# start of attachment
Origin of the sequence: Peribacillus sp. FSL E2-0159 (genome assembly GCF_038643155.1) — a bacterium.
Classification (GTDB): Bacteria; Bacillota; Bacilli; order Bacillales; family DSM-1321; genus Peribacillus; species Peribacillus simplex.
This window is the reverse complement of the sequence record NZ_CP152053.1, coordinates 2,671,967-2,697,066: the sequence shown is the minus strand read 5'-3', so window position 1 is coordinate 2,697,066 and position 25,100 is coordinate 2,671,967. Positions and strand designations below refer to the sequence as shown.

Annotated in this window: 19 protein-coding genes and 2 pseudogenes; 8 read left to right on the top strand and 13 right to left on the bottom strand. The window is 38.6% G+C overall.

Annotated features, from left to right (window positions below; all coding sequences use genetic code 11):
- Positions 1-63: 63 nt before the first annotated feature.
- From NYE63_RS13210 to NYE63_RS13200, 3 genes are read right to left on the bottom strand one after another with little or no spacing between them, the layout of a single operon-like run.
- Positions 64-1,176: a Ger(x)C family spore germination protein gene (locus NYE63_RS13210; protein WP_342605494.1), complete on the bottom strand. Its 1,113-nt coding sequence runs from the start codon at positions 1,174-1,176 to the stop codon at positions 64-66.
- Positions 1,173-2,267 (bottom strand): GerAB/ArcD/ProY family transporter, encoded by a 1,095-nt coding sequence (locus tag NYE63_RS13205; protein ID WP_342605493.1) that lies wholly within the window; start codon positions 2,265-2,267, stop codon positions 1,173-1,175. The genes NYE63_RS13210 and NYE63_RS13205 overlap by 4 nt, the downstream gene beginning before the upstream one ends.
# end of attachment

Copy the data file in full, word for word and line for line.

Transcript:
Origin of the sequence: Peribacillus sp. FSL E2-0159 (genome assembly GCF_038643155.1) — a bacterium.
Classification (GTDB): Bacteria; Bacillota; Bacilli; order Bacillales; family DSM-1321; genus Peribacillus; species Peribacillus simplex.
This window is the reverse complement of the sequence record NZ_CP152053.1, coordinates 2,671,967-2,697,066: the sequence shown is the minus strand read 5'-3', so window position 1 is coordinate 2,697,066 and position 25,100 is coordinate 2,671,967. Positions and strand designations below refer to the sequence as shown.

Annotated in this window: 19 protein-coding genes and 2 pseudogenes; 8 read left to right on the top strand and 13 right to left on the bottom strand. The window is 38.6% G+C overall.

Annotated features, from left to right (window positions below; all coding sequences use genetic code 11):
- Positions 1-63: 63 nt before the first annotated feature.
- From NYE63_RS13210 to NYE63_RS13200, 3 genes are read right to left on the bottom strand one after another with little or no spacing between them, the layout of a single operon-like run.
- Positions 64-1,176: a Ger(x)C family spore germination protein gene (locus NYE63_RS13210; protein WP_342605494.1), complete on the bottom strand. Its 1,113-nt coding sequence runs from the start codon at positions 1,174-1,176 to the stop codon at positions 64-66.
- Positions 1,173-2,267 (bottom strand): GerAB/ArcD/ProY family transporter, encoded by a 1,095-nt coding sequence (locus tag NYE63_RS13205; protein ID WP_342605493.1) that lies wholly within the window; start codon positions 2,265-2,267, stop codon positions 1,173-1,175. The genes NYE63_RS13210 and NYE63_RS13205 overlap by 4 nt, the downstream gene beginning before the upstream one ends.